Although Washington subsequently backtracked and did not deploy the vessels, and Russia is pulling back its forces, the episode illustrated the kind of leverage Ankara would have with those two powers, along with other states, if it were no longer bound by the Montreux Convention.
Ukraine President Volodymyr Zelensky visited Istanbul amid the crisis on April 10. His meeting with Erdogan took three hours rather than the originally scheduled one, and Erdogan’s subsequent comments suggested that naval security was on the agenda: He called for a peaceful, diplomatic resolution to the rising tensions between Russia and Ukraine and declared that Turkey’s “primary goal is that the Black Sea continues to be a sea of peace, serenity and cooperation.”
The public rationale for the project, though, has little to do with security. Its ostensible logic is instead rooted in the Bosphorus’s key role in international trade.
Currently, crude oil from Russia, Azerbaijan and Kazakhstan arrives in the Black Sea via five separate pipelines from central Russia and the Caspian Sea, where it is loaded onto tankers.
Turkish officials have argued that flow through these pipelines is going to rise, which would lead to increased tanker traffic through the Bosphorus.
But it’s not clear that this is likely, or if so, for how long.
Data produced by Turkey’s Directorate of Maritime Affairs shows that, over the past 15 years, while the tonnage of vessels passing through the Bosphorus has risen by 30 percent, the number of vessels has fallen by 43 percent. The number of oil tankers has decreased by 31 percent.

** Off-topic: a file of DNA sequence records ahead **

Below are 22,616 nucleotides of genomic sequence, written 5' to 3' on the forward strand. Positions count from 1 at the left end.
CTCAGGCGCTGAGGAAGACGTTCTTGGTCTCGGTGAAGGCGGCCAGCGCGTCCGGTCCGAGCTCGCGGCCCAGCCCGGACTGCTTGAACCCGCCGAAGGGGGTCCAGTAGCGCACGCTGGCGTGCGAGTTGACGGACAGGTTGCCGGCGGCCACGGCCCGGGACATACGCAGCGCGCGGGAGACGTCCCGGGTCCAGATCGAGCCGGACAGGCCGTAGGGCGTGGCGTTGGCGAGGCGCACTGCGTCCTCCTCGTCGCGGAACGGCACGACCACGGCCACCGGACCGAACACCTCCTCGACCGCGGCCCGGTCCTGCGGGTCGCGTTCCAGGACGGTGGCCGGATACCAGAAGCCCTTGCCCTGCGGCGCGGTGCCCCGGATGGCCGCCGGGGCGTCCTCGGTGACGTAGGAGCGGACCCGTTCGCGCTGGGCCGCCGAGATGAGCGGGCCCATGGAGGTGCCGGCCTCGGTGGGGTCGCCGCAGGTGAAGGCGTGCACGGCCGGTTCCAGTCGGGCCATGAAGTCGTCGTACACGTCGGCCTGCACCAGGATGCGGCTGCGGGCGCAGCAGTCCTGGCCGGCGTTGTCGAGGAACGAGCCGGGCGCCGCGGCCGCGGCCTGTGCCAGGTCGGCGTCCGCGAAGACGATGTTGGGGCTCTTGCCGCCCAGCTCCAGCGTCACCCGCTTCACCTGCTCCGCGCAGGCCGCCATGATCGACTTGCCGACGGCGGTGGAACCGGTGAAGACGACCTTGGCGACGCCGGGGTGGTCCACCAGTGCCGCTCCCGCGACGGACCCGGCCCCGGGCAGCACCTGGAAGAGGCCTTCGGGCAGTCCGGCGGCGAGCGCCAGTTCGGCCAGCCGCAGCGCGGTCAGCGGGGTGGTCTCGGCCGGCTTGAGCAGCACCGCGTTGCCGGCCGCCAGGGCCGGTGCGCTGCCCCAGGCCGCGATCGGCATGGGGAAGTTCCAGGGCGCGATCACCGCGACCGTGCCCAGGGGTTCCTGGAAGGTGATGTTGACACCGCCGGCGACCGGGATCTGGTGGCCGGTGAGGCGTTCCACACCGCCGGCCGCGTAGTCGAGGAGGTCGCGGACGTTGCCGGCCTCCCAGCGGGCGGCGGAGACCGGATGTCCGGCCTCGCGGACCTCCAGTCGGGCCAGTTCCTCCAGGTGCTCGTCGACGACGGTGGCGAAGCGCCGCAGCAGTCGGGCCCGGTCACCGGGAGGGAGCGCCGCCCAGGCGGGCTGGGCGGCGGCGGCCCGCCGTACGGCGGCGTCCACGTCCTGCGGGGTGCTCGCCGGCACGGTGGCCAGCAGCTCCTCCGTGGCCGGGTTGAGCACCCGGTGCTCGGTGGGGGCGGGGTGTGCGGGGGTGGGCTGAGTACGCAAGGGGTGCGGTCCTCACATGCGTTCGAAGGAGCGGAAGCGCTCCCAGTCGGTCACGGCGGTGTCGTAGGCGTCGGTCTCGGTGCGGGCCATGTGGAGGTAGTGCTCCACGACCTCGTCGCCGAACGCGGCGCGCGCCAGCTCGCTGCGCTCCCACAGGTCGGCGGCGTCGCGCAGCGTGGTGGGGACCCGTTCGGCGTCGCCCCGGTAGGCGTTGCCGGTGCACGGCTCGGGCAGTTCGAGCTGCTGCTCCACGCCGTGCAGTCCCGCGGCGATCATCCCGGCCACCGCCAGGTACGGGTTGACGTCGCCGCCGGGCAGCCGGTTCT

At most of the fields that now produce crude transported on the Black Sea, output is broadly in decline. Only at two oil fields in Kazakhstan is output expected to rise significantly, while global demand for oil is generally projected to decline as more countries take steps to reduce carbon dioxide emissions to combat climate change.
Further, there are options other than Black Sea pipelines to transit crude from east to west. Much oil from the Caspian basin already goes to refineries in Bulgaria, Romania, and Ukraine. Oil consumption in Bulgaria and Romania has been growing, a trend that could see more crude remaining in the Black Sea basin without needing to be transited through the straits.
There are also pipelines that allow transit to bypass the Bosphorus.
Some Caspian oil arriving in the Black Sea goes to Belarus, via the southern section of the Druzhba pipeline network through Ukraine. The line normally carries Russian crude south to the Black Sea, but has been reengineered to allow for reverse flow, and now periodically sends crude from Azerbaijan to Belarus.
Also carrying Caspian oil away from the Black Sea is the Baku-Tbilisi-Ceyhan (BTC) pipeline, which transits mainly crude from Azerbaijan, direct from the Caspian to the Mediterranean. Commissioned just 16 years ago at a cost of $3.9 billion, it has an expected working life of 40 years. But since 2011 annual flows through the pipeline have never averaged more than 72 percent of its capacity of 1 million barrels a day. For the past year, it’s only been operating at 57 percent capacity.
With only minor modifications, BTC’s capacity could be further increased, which with existing unused capacity would enable it to carry a significant part of any future increase in Caspian oil transit which would otherwise have passed through the straits.